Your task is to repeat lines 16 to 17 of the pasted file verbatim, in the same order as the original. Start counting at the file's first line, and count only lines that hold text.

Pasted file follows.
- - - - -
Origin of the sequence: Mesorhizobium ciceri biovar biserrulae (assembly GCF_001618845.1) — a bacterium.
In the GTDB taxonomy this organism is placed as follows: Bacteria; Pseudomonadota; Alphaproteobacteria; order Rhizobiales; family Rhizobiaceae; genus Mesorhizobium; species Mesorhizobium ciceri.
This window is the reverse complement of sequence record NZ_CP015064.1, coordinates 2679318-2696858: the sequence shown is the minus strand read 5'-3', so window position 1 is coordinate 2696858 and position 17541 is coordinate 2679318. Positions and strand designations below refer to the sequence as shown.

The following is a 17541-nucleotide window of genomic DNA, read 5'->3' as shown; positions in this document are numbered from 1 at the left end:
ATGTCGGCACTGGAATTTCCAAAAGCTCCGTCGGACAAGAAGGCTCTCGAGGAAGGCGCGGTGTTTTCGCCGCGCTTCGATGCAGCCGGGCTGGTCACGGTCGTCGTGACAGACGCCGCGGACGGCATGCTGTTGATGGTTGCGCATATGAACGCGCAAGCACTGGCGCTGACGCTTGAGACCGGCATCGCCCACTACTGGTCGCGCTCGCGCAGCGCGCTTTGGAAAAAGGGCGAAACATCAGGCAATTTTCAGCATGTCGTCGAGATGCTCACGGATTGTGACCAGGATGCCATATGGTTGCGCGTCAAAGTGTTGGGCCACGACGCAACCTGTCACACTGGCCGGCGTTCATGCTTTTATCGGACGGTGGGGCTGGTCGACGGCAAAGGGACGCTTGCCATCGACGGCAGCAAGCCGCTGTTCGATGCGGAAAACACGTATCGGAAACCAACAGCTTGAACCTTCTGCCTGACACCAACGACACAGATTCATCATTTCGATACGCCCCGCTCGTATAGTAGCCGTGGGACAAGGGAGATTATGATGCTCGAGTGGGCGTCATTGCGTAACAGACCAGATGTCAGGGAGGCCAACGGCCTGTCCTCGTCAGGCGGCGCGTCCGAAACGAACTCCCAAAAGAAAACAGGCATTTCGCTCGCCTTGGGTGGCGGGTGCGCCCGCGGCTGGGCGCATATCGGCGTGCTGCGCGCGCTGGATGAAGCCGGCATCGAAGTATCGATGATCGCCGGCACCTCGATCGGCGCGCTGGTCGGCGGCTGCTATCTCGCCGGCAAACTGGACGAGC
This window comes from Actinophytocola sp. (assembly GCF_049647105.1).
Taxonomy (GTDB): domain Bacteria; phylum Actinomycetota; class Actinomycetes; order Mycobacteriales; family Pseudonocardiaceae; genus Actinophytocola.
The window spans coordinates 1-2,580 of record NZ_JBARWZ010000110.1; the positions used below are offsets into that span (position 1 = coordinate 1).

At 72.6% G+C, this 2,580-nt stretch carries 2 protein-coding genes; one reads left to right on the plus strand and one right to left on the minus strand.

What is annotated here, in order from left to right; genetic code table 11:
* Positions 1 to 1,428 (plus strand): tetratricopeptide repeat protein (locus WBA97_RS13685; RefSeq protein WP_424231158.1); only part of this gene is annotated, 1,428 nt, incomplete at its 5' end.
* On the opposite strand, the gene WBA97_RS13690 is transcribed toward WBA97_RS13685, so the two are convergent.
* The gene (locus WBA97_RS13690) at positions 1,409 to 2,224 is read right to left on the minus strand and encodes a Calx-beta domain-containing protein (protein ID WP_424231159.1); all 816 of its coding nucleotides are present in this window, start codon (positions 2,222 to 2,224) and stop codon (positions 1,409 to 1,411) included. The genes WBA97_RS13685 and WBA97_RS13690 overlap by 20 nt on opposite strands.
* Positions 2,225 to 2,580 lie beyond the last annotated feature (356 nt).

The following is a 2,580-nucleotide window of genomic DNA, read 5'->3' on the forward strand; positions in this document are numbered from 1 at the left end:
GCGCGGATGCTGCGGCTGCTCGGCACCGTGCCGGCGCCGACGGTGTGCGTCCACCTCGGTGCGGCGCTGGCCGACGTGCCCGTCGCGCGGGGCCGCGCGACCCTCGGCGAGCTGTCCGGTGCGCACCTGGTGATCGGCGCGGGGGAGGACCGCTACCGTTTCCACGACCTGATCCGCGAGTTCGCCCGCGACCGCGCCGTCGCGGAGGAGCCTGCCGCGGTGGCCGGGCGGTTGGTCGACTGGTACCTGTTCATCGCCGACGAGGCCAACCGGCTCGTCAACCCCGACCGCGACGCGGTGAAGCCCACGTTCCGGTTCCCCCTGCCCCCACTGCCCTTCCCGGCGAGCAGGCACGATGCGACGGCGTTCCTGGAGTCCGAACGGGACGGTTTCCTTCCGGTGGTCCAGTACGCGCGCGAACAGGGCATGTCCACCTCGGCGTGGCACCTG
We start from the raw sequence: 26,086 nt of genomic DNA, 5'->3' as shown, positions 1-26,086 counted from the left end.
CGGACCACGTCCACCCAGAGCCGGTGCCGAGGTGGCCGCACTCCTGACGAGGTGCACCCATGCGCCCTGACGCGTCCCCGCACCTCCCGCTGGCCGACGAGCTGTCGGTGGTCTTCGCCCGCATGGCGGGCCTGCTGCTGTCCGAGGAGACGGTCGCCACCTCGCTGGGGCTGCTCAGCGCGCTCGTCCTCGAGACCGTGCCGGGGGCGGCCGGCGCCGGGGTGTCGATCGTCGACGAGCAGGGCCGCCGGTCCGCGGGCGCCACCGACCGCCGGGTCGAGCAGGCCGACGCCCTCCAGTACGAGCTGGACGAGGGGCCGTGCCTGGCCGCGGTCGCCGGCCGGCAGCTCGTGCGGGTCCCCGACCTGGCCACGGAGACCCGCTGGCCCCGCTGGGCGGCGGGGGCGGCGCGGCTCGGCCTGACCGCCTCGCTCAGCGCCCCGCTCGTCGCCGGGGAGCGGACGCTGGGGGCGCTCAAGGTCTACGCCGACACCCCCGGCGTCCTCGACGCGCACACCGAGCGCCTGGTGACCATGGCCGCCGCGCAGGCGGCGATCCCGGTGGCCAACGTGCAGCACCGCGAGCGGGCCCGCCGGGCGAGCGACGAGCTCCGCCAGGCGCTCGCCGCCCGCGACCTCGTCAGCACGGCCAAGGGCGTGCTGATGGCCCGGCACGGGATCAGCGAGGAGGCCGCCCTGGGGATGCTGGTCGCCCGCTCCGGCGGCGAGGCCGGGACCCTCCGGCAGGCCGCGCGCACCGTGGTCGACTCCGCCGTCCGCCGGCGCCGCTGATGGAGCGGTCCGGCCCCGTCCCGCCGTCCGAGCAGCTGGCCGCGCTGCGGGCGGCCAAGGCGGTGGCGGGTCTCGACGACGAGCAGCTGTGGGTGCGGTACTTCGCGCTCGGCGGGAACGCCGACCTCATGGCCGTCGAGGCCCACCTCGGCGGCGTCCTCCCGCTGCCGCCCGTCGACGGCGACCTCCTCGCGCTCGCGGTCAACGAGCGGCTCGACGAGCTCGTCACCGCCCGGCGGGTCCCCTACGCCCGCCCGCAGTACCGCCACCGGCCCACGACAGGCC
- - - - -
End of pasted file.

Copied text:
GCGCGGATGCTGCGGCTGCTCGGCACCGTGCCGGCGCCGACGGTGTGCGTCCACCTCGGTGCGGCGCTGGCCGACGTGCCCGTCGCGCGGGGCCGCGCGACCCTCGGCGAGCTGTCCGGTGCGCACCTGGTGATCGGCGCGGGGGAGGACCGCTACCGTTTCCACGACCTGATCCGCGAGTTCGCCCGCGACCGCGCCGTCGCGGAGGAGCCTGCCGCGGTGGCCGGGCGGTTGGTCGACTGGTACCTGTTCATCGCCGACGAGGCCAACCGGCTCGTCAACCCCGACCGCGACGCGGTGAAGCCCACGTTCCGGTTCCCCCTGCCCCCACTGCCCTTCCCGGCGAGCAGGCACGATGCGACGGCGTTCCTGGAGTCCGAACGGGACGGTTTCCTTCCGGTGGTCCAGTACGCGCGCGAACAGGGCATGTCCACCTCGGCGTGGCACCTG
We start from the raw sequence: 26,086 nt of genomic DNA, 5'->3' as shown, positions 1-26,086 counted from the left end.